In one embodiment, a created xml button file is transferred from one electronic device to another, for use also in the latter electronic device. As an example, a person A has created a button file comprising a button image presentable on a display of a mobile phone, and one or more separate button areas within the image, having associated content. The code of the button file hence determines which action is to be triggered responsive to activation of the image button(s). Person A has created the image button in question from a digital photograph of a number of friends, and wants those friends to be able to use the same type of interface for calling, messaging or retrieving information about the persons in that group. Person A therefore creates a digital message, such as an MMS or an email with the button file as an attachment, and sends it over a mobile phone network to at least a person B among the depicted friends. Once received in the mobile phone of person B, person B installs the software of the button file. By means of code included in the button file, or by manual adjustment, the image button now received is linked to the contact list in the mobile phone of person B, and is thus ready to be used.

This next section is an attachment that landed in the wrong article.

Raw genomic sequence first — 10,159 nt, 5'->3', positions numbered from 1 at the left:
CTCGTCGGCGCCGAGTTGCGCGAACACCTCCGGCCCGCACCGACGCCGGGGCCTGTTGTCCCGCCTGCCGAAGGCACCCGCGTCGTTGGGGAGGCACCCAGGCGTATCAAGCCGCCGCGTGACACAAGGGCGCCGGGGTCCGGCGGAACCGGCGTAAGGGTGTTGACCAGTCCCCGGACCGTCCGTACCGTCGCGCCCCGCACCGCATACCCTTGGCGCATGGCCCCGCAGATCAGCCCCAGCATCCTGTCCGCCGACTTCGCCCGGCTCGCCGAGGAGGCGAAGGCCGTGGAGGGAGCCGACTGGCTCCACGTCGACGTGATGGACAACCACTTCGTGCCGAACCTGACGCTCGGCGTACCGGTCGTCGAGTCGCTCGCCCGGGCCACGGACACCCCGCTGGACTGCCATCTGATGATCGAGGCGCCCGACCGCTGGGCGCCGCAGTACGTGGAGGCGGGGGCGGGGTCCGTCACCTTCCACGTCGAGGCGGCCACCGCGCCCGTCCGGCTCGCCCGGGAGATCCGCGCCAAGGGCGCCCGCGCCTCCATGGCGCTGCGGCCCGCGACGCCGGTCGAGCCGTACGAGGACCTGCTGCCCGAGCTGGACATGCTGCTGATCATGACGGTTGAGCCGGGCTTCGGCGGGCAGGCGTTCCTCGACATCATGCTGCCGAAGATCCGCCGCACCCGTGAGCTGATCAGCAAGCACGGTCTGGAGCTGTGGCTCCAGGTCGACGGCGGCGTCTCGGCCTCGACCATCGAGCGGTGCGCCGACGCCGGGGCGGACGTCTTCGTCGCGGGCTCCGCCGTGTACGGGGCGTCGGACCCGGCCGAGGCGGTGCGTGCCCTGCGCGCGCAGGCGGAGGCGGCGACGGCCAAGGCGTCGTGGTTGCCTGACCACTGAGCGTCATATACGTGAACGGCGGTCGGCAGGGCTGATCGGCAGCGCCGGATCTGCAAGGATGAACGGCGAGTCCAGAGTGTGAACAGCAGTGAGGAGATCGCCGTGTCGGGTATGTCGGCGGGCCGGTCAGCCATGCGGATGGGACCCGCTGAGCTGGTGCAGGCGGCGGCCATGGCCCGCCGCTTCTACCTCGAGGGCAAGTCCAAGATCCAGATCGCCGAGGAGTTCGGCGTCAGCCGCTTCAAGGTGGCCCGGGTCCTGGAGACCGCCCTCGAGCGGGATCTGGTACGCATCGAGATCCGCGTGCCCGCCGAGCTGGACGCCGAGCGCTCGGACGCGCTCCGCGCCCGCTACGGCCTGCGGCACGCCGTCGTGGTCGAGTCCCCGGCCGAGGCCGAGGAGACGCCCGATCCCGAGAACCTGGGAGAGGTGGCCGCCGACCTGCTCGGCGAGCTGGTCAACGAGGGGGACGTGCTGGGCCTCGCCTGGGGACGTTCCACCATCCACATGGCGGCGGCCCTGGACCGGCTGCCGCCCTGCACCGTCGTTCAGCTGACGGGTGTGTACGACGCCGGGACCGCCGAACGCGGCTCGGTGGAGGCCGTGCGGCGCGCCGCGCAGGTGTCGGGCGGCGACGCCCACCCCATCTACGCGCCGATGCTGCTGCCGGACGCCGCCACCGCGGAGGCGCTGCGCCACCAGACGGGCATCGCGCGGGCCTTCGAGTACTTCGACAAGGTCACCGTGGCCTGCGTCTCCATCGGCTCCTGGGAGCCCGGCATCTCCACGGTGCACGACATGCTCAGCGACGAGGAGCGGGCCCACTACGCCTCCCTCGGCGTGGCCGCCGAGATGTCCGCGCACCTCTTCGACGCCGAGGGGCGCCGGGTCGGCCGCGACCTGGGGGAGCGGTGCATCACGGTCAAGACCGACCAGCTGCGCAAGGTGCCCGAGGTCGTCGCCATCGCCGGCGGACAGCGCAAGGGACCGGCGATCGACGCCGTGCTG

In an embodiment of the invention, a manual solution for identifying the image button areas is employed. If no image segmentation or face recognition technique is accessible or does not work for some reason, a user is presented to a frame or a set of frames of different shapes instead. These frames may for instance be circles, squares, rectangles, which are scalable or provided in different sizes, that can be applied to the image. This makes it is possible to still make an image button from a selection of an image. FIG. 9 illustrates schematically a picture 91, similar to the one of FIG. 2A, as shown on the display of an electronic device set in an image button creator mode. In this case there is no available image segmentation software in the electronic device, and instead a number of usable image area marking frames have been shown on the display. These frames include a rectangle 92 and an oval 93, which may be shaped, scaled and rotated. In the image 91, a user has used the selectable frames 92 and 93 to cover the image portion of the person to the left by a number of frames 94, for the purpose of creating a field for an image button. In the subsequent step the frames 94 used are linked together to one image field 95, as shown in FIG. 10A, preferably by making a “link frames” command in the image button creator application. The aggregated field 95 now defines the area of the image button for the person to the left, to which image button actions such as presentation of information or triggering of events are to be linked in accordance with some embodiments of the invention. Typically, all objects, or persons as in this case, of the image may be separately formed into image buttons, by repeating the process of FIGS. 9 and 10. In a less complex and easier to use embodiment, only one frame 92 is given, such as a rectangle. The frame may or may not be scalable. In FIG. 10B an embodiment is shown where a single frame 96 has been placed and scaled in height and width to suit the person to the left as good as possible. Even though that frame may not follow the contour of the image area to which the image button relates perfectly, it still offers an advantageous solution. Preferably, the image button be is highlighted when marked by a cursor or the like, and it will be evident that the image button in question relates to the person which occupies basically the entire area of the image button.